Isolation of peripheral blood mononuclear cells

Ten milliliters of EDTA-anticoagulant peripheral blood samples were collected from each enrolled subject, and plasma samples were harvested by centrifugation at 3000×g for 10 min. Peripheral blood mononuclear cells (PBMCs) were isolated using Ficoll–Hypaque (Solarbio, Beijing, China) density gradient centrifugation. Approximately 107 of PBMCs could be isolated from 10 ml of peripheral blood.

Bronchoalveolar lavage fluid preparation

The top of bronchofiberoscope closely wedged into the opening of subsegmental bronchus. Fifty millliters of sterilized saline was rapidly injected through biopsy hole, and the lavage fluids were immediately recovered with 100 mmHg negative pressure. The process was repeated for four times, and the recovery rate was 40–60%. Bronchoalveolar lavage fluid (BALF) was filtrated with sterilized gauze, and was centrifugated at 1200×g for 10 min at 4°C. Supernatants were kept at −70°C, while cellular precipitates were washed twice and harvested for further experiments. Approximately 106 of cells could be isolated from BALF.

Purification of CD4+ T cells

CD4+ T cells were purified using human CD4+ T cells Isolation Kit (Miltenyi, Bergisch Gladbach, Germany) following manufacturer’s instructions. The purification rate was approximately 20–30%. The purity of enriched CD4+ T cells was more than 95% according to flow cytometry determination.

Cell culture

CD4+ T cells were seeded into 24-well plates at a concentration of 106/ml, and were incubated in RPMI 1640 supplemented with 10% of heat-inactivated FBS at 37°C under 5% CO2 environment. Cells were stimulated by anti-CD3 antibody (eBioscience, Thermo Fisher, San Diego, CA, U.S.A.; final concentration, 1 μg/ml), with or without Notch signaling inhibitor, γ-secretase inhibitor (GSI) LY-411575 (Adooq, Irvine, CA, U.S.A.; final concentration, 1 μM) for 96 h. Lung adenocarcinoma cell line A549 was used for the study of direct IL-22 modulatory function to NSCLC. A549 cells were confirmed by STR profiling (Procell Life Science & Technology, Wuhan, Hubei Province, China; see Supplementary data). Confirmed A549 cells were cultured in DMEM containing 10% of FBS in the presence or absence of recombinant human IL-22 (Peprotech, Rocky Hill, NJ, U.S.A.; final concentration, 1 μg/ml) for 6 h. Cells and supernatants were harvested for further studies.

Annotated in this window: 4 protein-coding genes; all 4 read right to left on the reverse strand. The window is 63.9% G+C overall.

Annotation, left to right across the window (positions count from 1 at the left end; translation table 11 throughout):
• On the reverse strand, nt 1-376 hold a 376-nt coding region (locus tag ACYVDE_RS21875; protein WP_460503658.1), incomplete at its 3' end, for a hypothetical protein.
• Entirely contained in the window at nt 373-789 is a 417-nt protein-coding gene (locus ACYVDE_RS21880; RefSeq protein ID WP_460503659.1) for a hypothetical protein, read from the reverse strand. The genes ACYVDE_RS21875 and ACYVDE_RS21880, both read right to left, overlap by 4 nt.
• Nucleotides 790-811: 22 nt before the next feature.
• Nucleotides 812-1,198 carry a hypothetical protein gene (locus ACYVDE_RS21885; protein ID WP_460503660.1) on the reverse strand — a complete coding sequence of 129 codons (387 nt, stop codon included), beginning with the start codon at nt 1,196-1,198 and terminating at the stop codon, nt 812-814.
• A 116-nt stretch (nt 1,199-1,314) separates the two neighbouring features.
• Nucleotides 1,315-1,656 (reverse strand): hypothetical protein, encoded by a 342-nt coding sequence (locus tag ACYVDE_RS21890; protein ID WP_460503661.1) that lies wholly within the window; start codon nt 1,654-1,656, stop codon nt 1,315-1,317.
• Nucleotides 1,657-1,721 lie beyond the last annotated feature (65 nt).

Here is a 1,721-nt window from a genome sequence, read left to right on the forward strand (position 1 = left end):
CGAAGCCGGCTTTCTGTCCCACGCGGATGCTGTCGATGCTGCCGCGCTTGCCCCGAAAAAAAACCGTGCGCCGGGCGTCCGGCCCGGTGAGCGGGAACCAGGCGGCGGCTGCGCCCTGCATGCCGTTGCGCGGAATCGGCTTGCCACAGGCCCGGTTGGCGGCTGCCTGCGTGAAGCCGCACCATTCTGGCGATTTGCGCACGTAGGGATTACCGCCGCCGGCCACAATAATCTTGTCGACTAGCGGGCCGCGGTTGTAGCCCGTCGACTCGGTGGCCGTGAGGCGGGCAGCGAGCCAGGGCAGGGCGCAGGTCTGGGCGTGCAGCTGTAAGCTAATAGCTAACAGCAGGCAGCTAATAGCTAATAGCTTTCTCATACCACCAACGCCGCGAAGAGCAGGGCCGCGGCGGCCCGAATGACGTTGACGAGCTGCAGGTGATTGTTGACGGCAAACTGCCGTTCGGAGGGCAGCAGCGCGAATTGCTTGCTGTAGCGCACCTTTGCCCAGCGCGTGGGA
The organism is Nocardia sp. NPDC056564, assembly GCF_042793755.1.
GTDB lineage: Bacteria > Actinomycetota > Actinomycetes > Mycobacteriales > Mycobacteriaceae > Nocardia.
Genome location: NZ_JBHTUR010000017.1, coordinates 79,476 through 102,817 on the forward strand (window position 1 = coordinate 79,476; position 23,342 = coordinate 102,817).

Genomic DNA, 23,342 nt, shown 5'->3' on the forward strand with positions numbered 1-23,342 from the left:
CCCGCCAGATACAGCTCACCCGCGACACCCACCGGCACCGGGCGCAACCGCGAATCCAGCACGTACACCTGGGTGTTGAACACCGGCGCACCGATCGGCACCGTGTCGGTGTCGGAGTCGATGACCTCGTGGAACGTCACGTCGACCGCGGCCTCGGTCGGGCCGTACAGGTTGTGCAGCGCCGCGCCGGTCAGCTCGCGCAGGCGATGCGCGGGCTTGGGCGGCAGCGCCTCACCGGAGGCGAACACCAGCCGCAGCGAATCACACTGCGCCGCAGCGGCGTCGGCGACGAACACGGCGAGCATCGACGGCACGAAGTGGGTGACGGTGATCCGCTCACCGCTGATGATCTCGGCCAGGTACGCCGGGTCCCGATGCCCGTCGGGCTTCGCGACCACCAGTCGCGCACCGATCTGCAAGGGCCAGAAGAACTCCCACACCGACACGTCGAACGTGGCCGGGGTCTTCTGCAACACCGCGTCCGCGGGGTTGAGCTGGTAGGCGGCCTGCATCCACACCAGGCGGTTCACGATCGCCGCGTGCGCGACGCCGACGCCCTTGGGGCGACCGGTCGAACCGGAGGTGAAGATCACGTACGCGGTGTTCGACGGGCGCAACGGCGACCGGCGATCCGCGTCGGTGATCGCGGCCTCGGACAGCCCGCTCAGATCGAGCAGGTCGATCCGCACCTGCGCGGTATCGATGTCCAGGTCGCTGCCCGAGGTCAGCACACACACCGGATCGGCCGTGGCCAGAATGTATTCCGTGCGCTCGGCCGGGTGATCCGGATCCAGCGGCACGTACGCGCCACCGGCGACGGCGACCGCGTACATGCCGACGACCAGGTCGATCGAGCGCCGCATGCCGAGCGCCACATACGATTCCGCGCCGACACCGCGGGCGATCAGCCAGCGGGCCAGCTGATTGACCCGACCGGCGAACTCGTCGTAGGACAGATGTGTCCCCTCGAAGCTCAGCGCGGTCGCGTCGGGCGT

Real-time PCR

Total RNA was purified from cultured cells using RNeasy Mini Kit (Qiagen, Hilden, Germany) following manufacturer’s instructions. First-strand cDNA was synthesized with random hexamers using PrimeScript RT Master Mix (TaKaRa, Dalian, Liaoning Province, China). Real-time PCR was performed using SYBR Premix ExTaq (TaKaRa). Relative gene expression was quantitated by 2−ΔΔCT method using Applied Biosystems 7500 System Sequence Detection software (Applied Biosystems, Foster, CA, U.S.A.). The sequences of primers were cited from previous studies [20,21].

ELISA

Cytokines production was measured using commercial ELISA kit (eBioscience) following manufacturer’s instructions.

Cellular proliferation assay

Cellular proliferation was measured using Cell Counting Kit-8 (CCK-8; Beyotimes, Wuhan, Hubei Province, China) following manufacturer’s instructions.

Western blot